The Brenton Blue Butterfly Reserve

Although the Brenton Blue Butterfly Reserve (BBBR) effectively came into being in early 1998, it was only proclaimed as a Special Nature Reserve on 4 July 2003.

 

 

 

 

 

 

 

The SNR is 1.6 hectares in extent, and lies between W K Grobler Drive in the north and Fynbosoord in the south. Its western and eastern boundaries are adjacent to residential properties. It lies at an altitude between 90 and 115 metres above sea level, and slopes in a southerly direction.

 

The SNR is also home to many other butterflies, an amazing variety of fynbos and thicket plants, which attract the presence of many birds and mammals.

Geologically, the reserve is sited on an ancient dune whose core has become compacted into rock, overlain by wind blown sand deposits and a shallow soil layer (0.5 – 2.0 m deep). The climate is very mild (average 12.5 – 23.5 ºC), with abundant year-round rainfall (annual average 750mm), and frequent sea fog and mists. The vegetation is a complex mosaic of candlewood thickets and asteraceous fynbos. The SNR has a large population of the food plant of the Brenton Blue butterfly, a small plant in the pea family with pink flowers.

Indigofera erecta

 The SNR is managed by the Brenton Blue Management Committee (BBMC), established by the Trustees in 1998, which meets quarterly. The current members of the committee are:

Dr Dave Edge                           EWT (Chairman)
Lorna Watt                                WESSA (Secretary)
Thulani Ndlovu                         CapeNature (CN)
Ernest Pringle                           LSA
Joclyn Marshall                        Knysna Municipality (KM)

The BBMC produced an Environmental Management Plan (EMP) for the SNR in January 2001, subsequently revised in 2008.

Management policy has been cautious, taking great care not to do anything that could harm the butterfly populations or its food plant. It became clear by early 2000 that some interventions were necessary since the reserve was seemingly becoming overgrown with thicket elements, and the butterfly population was in decline. Consequently a controlled burn was carried out in September 2000 in the lower 20% of the reserve. Paths were cut through the rest of the reserve to improve access for butterfly and food plant monitoring (Figure 5). Subsequent observations proved the beneficial effect of these paths on the food plant and butterfly populations, and the unsustainability of burning as a management method. Consequently current management strategy is based on path maintenance, selective removal of thicket species, and a zero tolerance alien control programme. Annual maintenance costs are currently less than R 10 000, and are funded by the BBT.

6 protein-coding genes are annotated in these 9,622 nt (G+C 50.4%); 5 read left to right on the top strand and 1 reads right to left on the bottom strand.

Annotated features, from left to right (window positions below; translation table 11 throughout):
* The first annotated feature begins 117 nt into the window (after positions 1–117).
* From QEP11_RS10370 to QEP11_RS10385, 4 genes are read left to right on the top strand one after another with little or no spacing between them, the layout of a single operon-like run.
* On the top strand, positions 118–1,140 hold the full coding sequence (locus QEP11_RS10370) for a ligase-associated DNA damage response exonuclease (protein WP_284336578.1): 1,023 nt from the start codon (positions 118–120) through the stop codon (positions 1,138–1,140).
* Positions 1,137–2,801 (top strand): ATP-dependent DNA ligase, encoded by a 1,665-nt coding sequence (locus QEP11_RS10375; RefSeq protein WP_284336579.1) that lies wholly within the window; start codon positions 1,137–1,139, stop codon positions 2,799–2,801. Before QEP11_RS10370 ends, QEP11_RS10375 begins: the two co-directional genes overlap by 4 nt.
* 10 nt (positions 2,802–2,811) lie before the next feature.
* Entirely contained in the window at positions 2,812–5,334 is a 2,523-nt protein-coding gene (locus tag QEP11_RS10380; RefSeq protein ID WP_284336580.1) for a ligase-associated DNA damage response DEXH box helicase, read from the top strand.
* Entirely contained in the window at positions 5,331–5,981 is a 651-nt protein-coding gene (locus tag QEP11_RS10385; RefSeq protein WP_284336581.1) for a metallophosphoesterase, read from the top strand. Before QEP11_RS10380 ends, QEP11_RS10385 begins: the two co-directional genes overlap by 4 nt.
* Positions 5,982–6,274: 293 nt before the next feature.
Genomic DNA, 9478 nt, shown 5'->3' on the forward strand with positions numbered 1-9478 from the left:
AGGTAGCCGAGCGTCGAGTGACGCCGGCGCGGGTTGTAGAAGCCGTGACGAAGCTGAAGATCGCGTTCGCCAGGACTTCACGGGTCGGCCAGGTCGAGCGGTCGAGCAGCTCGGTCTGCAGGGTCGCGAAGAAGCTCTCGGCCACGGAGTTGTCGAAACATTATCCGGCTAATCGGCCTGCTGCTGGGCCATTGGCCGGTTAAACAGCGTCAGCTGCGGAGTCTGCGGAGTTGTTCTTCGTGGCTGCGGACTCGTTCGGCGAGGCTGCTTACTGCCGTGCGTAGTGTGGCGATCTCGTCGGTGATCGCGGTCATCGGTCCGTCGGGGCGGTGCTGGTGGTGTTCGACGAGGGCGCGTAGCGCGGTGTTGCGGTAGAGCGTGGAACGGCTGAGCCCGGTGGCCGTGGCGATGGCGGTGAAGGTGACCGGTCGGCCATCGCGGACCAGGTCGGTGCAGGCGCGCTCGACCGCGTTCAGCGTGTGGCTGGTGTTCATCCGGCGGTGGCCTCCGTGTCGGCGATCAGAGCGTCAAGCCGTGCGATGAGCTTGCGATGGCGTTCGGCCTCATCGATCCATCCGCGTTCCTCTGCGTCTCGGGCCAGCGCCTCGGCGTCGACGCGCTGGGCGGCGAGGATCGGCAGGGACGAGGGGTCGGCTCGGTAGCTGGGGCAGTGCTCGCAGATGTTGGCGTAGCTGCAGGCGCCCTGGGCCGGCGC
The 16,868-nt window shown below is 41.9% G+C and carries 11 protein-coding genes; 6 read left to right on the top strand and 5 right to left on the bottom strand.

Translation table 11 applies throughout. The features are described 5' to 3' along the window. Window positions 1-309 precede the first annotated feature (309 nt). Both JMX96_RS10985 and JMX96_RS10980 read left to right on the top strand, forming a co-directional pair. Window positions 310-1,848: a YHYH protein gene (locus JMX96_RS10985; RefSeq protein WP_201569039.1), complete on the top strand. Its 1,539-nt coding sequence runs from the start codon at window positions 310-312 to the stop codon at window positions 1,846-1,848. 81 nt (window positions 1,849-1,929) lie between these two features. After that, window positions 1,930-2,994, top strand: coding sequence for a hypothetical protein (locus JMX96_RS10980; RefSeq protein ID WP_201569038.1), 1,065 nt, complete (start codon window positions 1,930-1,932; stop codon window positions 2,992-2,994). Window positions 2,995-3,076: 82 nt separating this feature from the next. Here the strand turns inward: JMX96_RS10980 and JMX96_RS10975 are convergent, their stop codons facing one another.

The land north of W K Grobler (Uitzicht 81) and a public open space contiguous to the SNR (erf 542) are owned by the Knysna Municipality (KM). KM and CN have negotiated a contract nature reserve agreement which will effectively expand the SNR from 1.6 ha to 15 ha. Alien vegetation has already been brought under control on these properties with the assistance of CN and SANParks.

Guided Tours

From November 2008, the BBT has allowed a limited number of guided tours to the SNR. Parties are limited to four people maximum, with two tours per day at 12 noon and 1.00pm, weather permitting (it needs to be sunny and warm with little wind). Tours will be guided by a butterfly expert, and will include watching the adult butterflies flying; showing of the food plant and the breeding sites; and an explanation of the fascinating ecological system that supports this butterfly. Tours are conducted during the butterfly’s peak emergence periods  in November and February. To make a booking contact Dr Dave Edge on 044 3810014 or 074 5807288.  Visitors should arrange their own transport to the reserve, the entrance to which is situated at the end of Fynbosoord in Brenton-on-Sea (see map). The charge is R100 per person, with all funds going towards the BBT for conservation of the Brenton Blue.